Speak to anyone who trains in martial arts regularly and you’ll discover they have a wardrobe full of gis. Yes, we can’t get enough of jiu-jitsu that our wardrobe contains more gis than it does normal clothing (and who says you can’t wear a gi day-to-day). But what happens when you also have no-gi? You could wear shorts or spats, but wearing gi pants is often a popular choice too.
When you train in BJJ, most of your time is spent on the ground, particularly on your knees so the gi pants can often wear out quicker than the jacket, which is why some companies, like Submission Fight Co., stock gi pants separately.
In this review I’ll be taking a look at the brand new Submission Fight Co. Aura Gi Pants in black.
The Submission Fight Co. Aura Gi Pants are a slim cut pair of black pants with grey stitching along the seams, often double or triple row stitched to provide extra strength in prone areas.
The circumference of the waist is decorated with Submission tape stitched to the pants, a design which is replicated on the inside hem of the leg cuffs. Both the left and right side of the pant legs are embroidered with the capital text SUBMISSION in grey with blue detail and a patch stitched underneath with the text AURA embroidered in blue with grey outline. On the front of the right pant leg, there’s a small patch stitched to the pants bearing the Submission Fight Co. logo in grey and blue with the fabric content and washing instruction label attached underneath which also depicts the gi pant size. The waistband slits, which the rope drawstring is threaded through, are reinforced hemmed with pewter fabric.
Unlike a lot of gi pants, the Aura gi pants feature 5 pewter loops at the waist to pull the rope drawstring through. These are double loops on the left and right and one in the middle. This is a new one for me as I’ve never encountered a middle loop before. Instead, I would normally tie my gi waistband cord in a bow there. It took a few attempts to see what method of fastening worked better with the extra loop and though I seem to vary each time I wear the pants, I always find having a kind of knot around the loop works better, even if it takes me a little time to undo it when removing the pants.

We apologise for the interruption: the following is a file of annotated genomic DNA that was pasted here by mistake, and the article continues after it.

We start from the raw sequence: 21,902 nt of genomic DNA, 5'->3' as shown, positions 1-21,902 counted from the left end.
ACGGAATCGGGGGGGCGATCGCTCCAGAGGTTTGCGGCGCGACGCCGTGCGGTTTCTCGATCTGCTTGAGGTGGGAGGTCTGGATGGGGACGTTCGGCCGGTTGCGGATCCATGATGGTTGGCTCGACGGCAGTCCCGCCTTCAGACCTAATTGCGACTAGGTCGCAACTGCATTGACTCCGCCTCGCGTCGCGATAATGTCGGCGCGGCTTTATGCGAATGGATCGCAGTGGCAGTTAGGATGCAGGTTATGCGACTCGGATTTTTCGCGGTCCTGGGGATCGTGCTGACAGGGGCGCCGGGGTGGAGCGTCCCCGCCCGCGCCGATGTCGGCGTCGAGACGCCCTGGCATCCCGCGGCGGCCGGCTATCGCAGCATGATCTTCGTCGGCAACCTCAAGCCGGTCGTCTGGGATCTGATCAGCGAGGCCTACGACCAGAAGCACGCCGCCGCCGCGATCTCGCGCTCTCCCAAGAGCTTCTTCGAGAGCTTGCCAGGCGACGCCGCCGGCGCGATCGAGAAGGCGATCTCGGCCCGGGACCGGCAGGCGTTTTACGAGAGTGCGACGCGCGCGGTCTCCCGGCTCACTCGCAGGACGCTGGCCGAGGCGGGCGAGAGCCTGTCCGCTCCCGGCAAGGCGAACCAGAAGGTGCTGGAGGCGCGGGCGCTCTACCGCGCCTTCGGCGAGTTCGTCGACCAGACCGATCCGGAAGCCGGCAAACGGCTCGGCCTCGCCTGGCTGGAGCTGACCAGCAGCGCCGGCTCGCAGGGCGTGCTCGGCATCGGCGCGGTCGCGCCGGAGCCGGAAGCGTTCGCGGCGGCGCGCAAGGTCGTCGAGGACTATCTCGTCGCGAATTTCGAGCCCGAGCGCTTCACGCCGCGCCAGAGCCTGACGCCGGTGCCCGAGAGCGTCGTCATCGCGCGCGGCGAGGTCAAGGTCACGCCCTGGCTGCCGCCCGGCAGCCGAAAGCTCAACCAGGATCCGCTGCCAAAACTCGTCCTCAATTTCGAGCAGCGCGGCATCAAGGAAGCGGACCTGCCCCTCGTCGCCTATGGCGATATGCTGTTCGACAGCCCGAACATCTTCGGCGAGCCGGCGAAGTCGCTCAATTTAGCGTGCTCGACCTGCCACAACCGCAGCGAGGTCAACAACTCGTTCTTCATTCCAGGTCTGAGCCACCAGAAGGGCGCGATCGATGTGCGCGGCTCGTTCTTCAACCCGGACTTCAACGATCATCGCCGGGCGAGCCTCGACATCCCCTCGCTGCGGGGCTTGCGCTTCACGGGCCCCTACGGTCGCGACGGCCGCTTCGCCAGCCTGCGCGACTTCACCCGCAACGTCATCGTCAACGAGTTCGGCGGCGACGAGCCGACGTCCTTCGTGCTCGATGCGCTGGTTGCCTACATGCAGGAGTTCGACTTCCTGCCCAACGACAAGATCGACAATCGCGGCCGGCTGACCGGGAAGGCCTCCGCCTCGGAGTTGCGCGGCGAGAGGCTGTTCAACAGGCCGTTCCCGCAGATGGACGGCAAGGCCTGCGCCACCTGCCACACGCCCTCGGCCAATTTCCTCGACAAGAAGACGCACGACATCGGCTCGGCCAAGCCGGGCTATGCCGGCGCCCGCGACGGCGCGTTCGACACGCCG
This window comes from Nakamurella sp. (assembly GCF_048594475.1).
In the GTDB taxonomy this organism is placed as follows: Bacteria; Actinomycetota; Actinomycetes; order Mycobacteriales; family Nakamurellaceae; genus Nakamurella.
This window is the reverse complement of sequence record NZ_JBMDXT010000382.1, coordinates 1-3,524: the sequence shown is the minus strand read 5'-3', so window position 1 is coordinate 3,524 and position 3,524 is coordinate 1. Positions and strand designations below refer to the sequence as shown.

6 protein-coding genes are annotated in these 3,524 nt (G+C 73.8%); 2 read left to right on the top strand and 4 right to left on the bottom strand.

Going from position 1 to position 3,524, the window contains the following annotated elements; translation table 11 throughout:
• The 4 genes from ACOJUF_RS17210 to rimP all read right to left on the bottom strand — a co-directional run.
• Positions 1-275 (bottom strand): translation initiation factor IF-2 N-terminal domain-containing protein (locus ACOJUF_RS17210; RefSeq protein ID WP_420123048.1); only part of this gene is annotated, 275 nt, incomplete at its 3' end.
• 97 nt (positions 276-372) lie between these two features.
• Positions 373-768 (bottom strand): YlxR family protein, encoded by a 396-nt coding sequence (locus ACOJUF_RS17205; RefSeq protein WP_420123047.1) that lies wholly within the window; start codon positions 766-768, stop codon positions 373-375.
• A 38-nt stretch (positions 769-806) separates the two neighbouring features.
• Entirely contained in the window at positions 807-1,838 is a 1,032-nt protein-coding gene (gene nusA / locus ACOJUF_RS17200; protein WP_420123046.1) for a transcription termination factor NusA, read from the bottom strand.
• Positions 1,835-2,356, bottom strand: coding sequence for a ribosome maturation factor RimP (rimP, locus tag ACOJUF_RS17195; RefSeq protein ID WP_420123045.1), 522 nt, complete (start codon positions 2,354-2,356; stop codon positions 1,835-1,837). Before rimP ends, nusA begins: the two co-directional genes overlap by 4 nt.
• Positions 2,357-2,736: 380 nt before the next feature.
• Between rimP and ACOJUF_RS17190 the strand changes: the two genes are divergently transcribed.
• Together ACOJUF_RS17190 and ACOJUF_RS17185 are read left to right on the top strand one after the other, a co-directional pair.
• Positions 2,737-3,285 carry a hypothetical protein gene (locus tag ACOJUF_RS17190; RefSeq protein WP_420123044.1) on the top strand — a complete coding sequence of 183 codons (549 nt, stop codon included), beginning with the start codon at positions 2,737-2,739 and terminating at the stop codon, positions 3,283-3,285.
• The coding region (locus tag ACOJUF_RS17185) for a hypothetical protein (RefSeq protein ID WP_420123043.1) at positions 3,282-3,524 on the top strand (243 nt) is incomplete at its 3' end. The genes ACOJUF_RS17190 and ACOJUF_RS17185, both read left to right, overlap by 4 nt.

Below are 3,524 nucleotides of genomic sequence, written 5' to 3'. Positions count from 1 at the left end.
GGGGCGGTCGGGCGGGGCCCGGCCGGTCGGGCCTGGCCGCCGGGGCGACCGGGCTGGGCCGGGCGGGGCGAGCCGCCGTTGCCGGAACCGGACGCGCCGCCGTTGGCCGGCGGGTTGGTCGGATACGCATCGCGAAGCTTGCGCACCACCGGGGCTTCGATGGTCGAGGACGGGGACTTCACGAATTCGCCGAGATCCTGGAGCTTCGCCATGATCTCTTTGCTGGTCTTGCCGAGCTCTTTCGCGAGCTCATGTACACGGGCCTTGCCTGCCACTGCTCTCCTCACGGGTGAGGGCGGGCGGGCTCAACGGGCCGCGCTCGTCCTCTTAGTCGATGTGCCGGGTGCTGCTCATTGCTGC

The grey rope drawstring on the pants provides a tight adjustment at the waist and is long enough and soft enough to tie in a bow with ease. I have a pair of gi pants from a different brand with a short and stiffer rope drawstring and I can only just tie them. The Submission FC Aura Gi Pants do not have a problem in this department. The rope is a perfect choice and allows to fasten the pants without issue, and the rope does not come undone during training.
The Submission FC Aura Gi pants are made from quite a tough, thick polyester and cotton blend which gives a weightier feel compared with light cotton fabrics. The polyester content gives a sheen to the pants which sets them apart from other gi pants.